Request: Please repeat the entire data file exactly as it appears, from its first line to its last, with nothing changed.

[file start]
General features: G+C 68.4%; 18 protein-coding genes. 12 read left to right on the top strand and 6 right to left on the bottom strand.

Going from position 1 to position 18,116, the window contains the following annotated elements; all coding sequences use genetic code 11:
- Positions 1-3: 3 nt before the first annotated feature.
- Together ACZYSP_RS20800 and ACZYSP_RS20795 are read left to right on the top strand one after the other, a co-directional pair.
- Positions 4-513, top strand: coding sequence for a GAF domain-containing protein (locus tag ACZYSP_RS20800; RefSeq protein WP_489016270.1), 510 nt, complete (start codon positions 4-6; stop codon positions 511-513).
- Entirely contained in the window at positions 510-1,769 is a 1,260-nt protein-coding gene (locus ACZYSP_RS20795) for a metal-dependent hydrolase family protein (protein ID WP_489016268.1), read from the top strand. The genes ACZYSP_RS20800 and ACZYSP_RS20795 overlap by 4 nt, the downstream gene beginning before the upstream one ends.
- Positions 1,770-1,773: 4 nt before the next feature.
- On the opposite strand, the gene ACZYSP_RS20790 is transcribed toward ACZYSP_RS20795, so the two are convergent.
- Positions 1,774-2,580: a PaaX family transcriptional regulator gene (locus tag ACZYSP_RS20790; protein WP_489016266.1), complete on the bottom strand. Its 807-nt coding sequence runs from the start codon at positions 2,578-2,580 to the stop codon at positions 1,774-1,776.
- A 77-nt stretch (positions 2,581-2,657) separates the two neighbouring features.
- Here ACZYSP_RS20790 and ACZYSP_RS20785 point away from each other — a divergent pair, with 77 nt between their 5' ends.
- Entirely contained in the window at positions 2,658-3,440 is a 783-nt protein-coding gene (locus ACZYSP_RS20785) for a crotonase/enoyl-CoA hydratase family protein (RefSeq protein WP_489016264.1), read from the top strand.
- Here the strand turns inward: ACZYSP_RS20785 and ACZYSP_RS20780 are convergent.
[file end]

General features: G+C 68.4%; 18 protein-coding genes. 12 read left to right on the top strand and 6 right to left on the bottom strand.

Going from position 1 to position 18,116, the window contains the following annotated elements; all coding sequences use genetic code 11:
- Positions 1-3: 3 nt before the first annotated feature.
- Together ACZYSP_RS20800 and ACZYSP_RS20795 are read left to right on the top strand one after the other, a co-directional pair.
- Positions 4-513, top strand: coding sequence for a GAF domain-containing protein (locus tag ACZYSP_RS20800; RefSeq protein WP_489016270.1), 510 nt, complete (start codon positions 4-6; stop codon positions 511-513).
- Entirely contained in the window at positions 510-1,769 is a 1,260-nt protein-coding gene (locus ACZYSP_RS20795) for a metal-dependent hydrolase family protein (protein ID WP_489016268.1), read from the top strand. The genes ACZYSP_RS20800 and ACZYSP_RS20795 overlap by 4 nt, the downstream gene beginning before the upstream one ends.
- Positions 1,770-1,773: 4 nt before the next feature.
- On the opposite strand, the gene ACZYSP_RS20790 is transcribed toward ACZYSP_RS20795, so the two are convergent.
- Positions 1,774-2,580: a PaaX family transcriptional regulator gene (locus tag ACZYSP_RS20790; protein WP_489016266.1), complete on the bottom strand. Its 807-nt coding sequence runs from the start codon at positions 2,578-2,580 to the stop codon at positions 1,774-1,776.
- A 77-nt stretch (positions 2,581-2,657) separates the two neighbouring features.
- Here ACZYSP_RS20790 and ACZYSP_RS20785 point away from each other — a divergent pair, with 77 nt between their 5' ends.
- Entirely contained in the window at positions 2,658-3,440 is a 783-nt protein-coding gene (locus ACZYSP_RS20785) for a crotonase/enoyl-CoA hydratase family protein (RefSeq protein WP_489016264.1), read from the top strand.
- Here the strand turns inward: ACZYSP_RS20785 and ACZYSP_RS20780 are convergent.